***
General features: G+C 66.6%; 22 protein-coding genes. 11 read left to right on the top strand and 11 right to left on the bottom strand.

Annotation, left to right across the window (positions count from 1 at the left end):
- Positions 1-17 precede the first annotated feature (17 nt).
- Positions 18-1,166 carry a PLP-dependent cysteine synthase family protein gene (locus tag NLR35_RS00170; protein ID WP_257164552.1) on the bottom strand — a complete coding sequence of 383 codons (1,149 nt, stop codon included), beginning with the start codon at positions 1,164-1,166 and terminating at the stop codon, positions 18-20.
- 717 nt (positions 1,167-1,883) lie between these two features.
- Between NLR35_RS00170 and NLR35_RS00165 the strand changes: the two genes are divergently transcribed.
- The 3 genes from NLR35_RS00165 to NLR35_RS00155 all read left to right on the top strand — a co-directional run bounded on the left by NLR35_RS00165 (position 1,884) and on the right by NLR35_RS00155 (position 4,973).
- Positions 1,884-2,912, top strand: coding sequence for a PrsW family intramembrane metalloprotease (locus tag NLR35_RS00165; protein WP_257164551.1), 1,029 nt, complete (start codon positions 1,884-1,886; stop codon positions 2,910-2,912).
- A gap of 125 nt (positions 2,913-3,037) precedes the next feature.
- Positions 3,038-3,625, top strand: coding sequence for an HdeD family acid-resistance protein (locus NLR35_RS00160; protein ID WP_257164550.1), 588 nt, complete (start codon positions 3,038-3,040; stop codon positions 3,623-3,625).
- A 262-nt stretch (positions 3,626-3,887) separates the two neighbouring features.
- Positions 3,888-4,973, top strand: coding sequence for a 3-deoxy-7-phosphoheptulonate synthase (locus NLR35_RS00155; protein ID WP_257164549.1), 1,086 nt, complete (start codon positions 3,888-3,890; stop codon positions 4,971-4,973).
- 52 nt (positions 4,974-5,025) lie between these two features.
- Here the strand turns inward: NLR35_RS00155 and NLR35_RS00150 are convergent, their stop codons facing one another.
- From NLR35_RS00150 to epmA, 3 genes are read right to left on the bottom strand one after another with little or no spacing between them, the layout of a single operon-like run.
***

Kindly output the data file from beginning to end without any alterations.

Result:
General features: G+C 66.6%; 22 protein-coding genes. 11 read left to right on the top strand and 11 right to left on the bottom strand.

Annotation, left to right across the window (positions count from 1 at the left end):
- Positions 1-17 precede the first annotated feature (17 nt).
- Positions 18-1,166 carry a PLP-dependent cysteine synthase family protein gene (locus tag NLR35_RS00170; protein ID WP_257164552.1) on the bottom strand — a complete coding sequence of 383 codons (1,149 nt, stop codon included), beginning with the start codon at positions 1,164-1,166 and terminating at the stop codon, positions 18-20.
- 717 nt (positions 1,167-1,883) lie between these two features.
- Between NLR35_RS00170 and NLR35_RS00165 the strand changes: the two genes are divergently transcribed.
- The 3 genes from NLR35_RS00165 to NLR35_RS00155 all read left to right on the top strand — a co-directional run bounded on the left by NLR35_RS00165 (position 1,884) and on the right by NLR35_RS00155 (position 4,973).
- Positions 1,884-2,912, top strand: coding sequence for a PrsW family intramembrane metalloprotease (locus tag NLR35_RS00165; protein WP_257164551.1), 1,029 nt, complete (start codon positions 1,884-1,886; stop codon positions 2,910-2,912).
- A gap of 125 nt (positions 2,913-3,037) precedes the next feature.
- Positions 3,038-3,625, top strand: coding sequence for an HdeD family acid-resistance protein (locus NLR35_RS00160; protein ID WP_257164550.1), 588 nt, complete (start codon positions 3,038-3,040; stop codon positions 3,623-3,625).
- A 262-nt stretch (positions 3,626-3,887) separates the two neighbouring features.
- Positions 3,888-4,973, top strand: coding sequence for a 3-deoxy-7-phosphoheptulonate synthase (locus NLR35_RS00155; protein ID WP_257164549.1), 1,086 nt, complete (start codon positions 3,888-3,890; stop codon positions 4,971-4,973).
- 52 nt (positions 4,974-5,025) lie between these two features.
- Here the strand turns inward: NLR35_RS00155 and NLR35_RS00150 are convergent, their stop codons facing one another.
- From NLR35_RS00150 to epmA, 3 genes are read right to left on the bottom strand one after another with little or no spacing between them, the layout of a single operon-like run.